Harsha prepares for battle. We follow him through the battle day, from before he wakes up, through the inspection of his army, the preparation of his battle-line, into the battle itself. Hear the battle tactics used by ancient Indian kings. Discover how the Indian armies were able to crush the huns.  (2 of 2 of military during Harsha's time)

We continue the story of Harsha, last emperor of ancient India. The thirty years of bloodshed has begun, when Harsha will send his armies around India, forging his empire. We watch Harsha's army turn east, folowing it through the deserted kingdoms and emptied cities, until at last he is able to bring his most hated enemy to battle. Also in this episode: Bengal gets its start on the world stage.

This week, emperor Harsha tracks down a famous chinese monk. When the emperor and monk eventually meet, there is a great meeting of minds. Along the way, towers will burn down, the treasury will be emptied, and the emperor will tackle an assassin. At the end, will Harsha be the great Hindu emperor? Or will he become another Buddhist emperor? Listen and find out.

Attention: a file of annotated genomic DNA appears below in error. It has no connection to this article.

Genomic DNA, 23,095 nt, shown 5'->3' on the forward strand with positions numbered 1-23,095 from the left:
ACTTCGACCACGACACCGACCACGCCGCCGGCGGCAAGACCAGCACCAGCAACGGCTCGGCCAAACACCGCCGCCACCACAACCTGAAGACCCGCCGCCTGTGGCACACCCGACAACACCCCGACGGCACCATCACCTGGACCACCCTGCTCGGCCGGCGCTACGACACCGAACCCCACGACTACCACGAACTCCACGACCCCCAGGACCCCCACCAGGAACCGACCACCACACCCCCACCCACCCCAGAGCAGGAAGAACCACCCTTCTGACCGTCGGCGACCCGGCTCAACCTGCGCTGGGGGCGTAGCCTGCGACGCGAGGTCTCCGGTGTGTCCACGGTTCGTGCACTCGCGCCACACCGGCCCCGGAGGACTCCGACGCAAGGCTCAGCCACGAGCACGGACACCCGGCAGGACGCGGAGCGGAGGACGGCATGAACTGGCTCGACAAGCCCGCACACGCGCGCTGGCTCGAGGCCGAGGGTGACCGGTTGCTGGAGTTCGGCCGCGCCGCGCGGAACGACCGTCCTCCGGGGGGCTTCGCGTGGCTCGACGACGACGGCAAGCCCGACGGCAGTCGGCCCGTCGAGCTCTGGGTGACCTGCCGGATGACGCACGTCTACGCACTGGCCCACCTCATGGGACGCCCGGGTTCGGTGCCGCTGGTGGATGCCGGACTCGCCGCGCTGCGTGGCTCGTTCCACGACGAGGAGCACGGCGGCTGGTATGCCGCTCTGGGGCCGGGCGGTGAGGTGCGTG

A young prince flees his capital city. The prince will go on to beat the great emperor Harsha, and establish his own empire. But his is not just the story of a dynasty. For in his story, the state of Karnataka emerges and establishes itself as the seat of emperors and a major power in South India.

When a great emperor suddenly falls, what happens to his empire? This week, we continue the story of Polekeshin II to his sudden disappearance. For 13 years, his empire is plunged into darkness. But an heir will emerge, and will rebuild the empire higher and firmer than it ever was before. Including bonus 20 seconds of self-help.